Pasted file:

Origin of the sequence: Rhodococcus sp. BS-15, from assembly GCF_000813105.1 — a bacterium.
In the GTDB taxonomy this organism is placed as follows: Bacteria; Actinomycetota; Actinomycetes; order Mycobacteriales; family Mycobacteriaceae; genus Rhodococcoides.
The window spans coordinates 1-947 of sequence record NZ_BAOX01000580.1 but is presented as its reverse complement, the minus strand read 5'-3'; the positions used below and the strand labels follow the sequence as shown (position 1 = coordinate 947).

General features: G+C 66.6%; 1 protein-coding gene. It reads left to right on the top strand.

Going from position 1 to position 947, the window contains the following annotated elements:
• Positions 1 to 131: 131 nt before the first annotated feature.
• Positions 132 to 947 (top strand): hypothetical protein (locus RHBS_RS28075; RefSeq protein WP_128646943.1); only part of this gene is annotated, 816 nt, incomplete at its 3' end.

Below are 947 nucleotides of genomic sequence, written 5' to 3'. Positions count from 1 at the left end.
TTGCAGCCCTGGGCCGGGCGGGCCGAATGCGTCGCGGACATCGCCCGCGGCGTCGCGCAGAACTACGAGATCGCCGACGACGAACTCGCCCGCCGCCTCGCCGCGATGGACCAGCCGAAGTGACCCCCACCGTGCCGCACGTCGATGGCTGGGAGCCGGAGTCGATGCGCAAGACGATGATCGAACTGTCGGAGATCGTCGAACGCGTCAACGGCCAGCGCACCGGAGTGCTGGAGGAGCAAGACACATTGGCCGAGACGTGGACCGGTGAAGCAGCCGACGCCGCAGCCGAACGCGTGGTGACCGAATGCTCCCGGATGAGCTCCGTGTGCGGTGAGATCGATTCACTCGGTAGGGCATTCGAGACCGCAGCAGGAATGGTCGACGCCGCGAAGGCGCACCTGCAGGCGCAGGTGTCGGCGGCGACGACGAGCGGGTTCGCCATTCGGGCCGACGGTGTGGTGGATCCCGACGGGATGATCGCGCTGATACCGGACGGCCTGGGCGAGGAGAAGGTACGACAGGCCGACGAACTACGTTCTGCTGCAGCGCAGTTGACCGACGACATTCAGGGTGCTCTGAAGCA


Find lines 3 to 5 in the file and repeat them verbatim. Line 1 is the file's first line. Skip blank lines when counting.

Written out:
The window spans coordinates 1-947 of sequence record NZ_BAOX01000580.1 but is presented as its reverse complement, the minus strand read 5'-3'; the positions used below and the strand labels follow the sequence as shown (position 1 = coordinate 947).

General features: G+C 66.6%; 1 protein-coding gene. It reads left to right on the top strand.

Going from position 1 to position 947, the window contains the following annotated elements: